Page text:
In a preferred embodiment the measuring device is a digital counter, the local generator is formed by a source of oscillations or pulses and the stores or storage means comprises capacitors. The frequency of the local oscillations or pulses is a multiple, conveniently times, the frequency of the line current.
More detail-s will become apparent and the invention will be better understood from the following description referring to the accompanying drawings, in which:
FIG. 1 shows by way of example a block diagram of a circuit arrangement embodying the invention; and
FIG. 2 shows a graph explaining its operation.
Referring to FIG. 1 a first signal comprising a DC. voltage which represents the fault current, is derived through a mutual inductance 3 which has a primary winding connected to the line and has a secondary winding connected to a rectifier 1. The signal is supplied to a store 5, conveniently formed by a long-time constant capacitor and discharge resistor element which is charged-up by the signal so that the voltage across the capacitor is proportionate to the line current. A means must be provided to suppress action until fault current occurs which exceeds the normal line current. To this end the current signal store 5 is connected to a level detector 7, while an integrator 6, conveniently of the capacitance current feed back of Miller type, supplied from the current store 5 is controlled by a delay switch 9 which is responsive to the level detector 7, so as to start integrator operation when the signal representative of line current exceeds a predetermined limit set into the level detector.
A DC. signal corresponding to the rectified line voltage is provided from a rectifier 2 which is connected through a transformer 4 to the line. The output from the rectifier 2 is supplied to a voltage value store 11 through a second switch 8. The store 11 again comprises a capacitor and the switch 8 is controlled by the level detector to interrupt and hold the actual line voltage in store 11 when the aforementioned predetermined level of the current signal is exceeded.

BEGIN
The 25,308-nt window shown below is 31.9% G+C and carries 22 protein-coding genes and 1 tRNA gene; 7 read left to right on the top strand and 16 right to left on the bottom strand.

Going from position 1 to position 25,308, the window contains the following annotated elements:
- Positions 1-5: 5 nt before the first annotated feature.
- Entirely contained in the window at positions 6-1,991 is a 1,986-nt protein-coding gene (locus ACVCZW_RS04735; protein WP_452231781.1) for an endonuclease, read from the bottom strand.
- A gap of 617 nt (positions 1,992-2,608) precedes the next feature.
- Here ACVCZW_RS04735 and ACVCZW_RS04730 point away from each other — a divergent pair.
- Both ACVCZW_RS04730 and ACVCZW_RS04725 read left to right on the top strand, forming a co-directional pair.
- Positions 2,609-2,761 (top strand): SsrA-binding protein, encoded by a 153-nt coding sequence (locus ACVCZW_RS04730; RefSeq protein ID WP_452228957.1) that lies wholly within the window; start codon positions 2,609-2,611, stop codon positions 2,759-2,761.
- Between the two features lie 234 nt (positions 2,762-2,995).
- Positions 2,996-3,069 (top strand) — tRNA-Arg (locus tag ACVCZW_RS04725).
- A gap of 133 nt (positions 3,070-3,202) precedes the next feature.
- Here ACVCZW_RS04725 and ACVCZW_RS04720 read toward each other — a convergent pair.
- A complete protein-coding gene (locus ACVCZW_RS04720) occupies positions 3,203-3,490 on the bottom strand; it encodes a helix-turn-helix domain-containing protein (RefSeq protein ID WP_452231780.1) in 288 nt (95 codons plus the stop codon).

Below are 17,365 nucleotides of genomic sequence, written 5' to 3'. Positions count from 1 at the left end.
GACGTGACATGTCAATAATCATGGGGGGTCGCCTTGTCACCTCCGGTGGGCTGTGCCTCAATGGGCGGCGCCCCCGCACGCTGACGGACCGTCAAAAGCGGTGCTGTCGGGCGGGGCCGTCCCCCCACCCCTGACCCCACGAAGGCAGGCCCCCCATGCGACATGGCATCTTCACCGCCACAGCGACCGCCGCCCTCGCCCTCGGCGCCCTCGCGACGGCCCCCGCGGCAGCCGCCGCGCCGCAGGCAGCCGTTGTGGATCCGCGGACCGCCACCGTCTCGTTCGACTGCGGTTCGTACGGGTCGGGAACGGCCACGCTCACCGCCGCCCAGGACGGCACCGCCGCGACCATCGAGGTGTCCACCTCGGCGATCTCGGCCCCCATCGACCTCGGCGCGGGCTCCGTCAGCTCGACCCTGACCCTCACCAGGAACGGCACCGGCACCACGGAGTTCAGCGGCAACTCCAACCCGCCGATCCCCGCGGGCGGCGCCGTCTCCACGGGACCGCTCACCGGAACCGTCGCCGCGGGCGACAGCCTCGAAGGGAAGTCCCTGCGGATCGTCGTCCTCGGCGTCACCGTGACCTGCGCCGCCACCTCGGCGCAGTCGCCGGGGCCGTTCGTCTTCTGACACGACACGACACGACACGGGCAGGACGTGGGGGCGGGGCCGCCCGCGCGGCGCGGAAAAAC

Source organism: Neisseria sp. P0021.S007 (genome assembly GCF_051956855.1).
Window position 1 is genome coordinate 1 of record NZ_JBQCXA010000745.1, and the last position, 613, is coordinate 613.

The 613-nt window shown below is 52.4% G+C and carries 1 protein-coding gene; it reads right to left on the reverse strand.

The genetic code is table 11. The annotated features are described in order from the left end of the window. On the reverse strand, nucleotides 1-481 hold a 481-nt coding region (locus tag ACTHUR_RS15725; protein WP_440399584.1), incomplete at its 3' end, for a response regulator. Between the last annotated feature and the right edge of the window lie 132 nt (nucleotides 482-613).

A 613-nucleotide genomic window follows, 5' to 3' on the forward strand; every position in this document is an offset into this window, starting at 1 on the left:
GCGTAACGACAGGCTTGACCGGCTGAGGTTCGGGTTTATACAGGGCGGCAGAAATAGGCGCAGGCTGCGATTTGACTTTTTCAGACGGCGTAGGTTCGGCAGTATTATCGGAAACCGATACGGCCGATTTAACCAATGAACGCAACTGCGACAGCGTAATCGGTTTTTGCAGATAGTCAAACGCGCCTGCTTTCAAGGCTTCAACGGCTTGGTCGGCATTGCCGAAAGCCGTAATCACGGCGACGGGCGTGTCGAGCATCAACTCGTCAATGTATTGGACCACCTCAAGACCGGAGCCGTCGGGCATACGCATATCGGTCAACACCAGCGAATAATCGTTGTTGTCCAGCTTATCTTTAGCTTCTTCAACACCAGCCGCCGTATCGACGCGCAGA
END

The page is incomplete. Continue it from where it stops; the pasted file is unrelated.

A comparator 12 has its input connected to the integrator 6 and voltage value store 11 and operates to compare these values. A gate 10 has its input connected to a generator 13 of high frequency oscillations or pulses. The gate is opened through the delayed switch 9, after the level detector 7 has operated this switch, and is closed by a signal from the comparator 12 when the output from integrator 6 equals the line voltage value held in and supplied from the store 11. Thus the number of cycles or pulses from 13 passed through the gate 10 is a measure of the time t and a suitable means, such as a digital counter 14, is provided to display a value which corresponds to the time t1 (FIG. 2).
In FIG. 2 the line voltage V is plotted against time 1. After a time delay d provided by detector 7 to ensure opening of the switch 9 at fault current only, the integrator 6 starts operating and its output provides a voltage which is proportionate to the sum of current increments multiplied by time increments. When this current-time integral attains the value of the line voltage V the comparator operates to close the gate. The time interval 11 between opening and closing of the gate 10 provides a measure of the impedance of the length of the line section between the test station and fault, since the line has a known impedance, thereby of the location of the fault as indicated by Equation 4.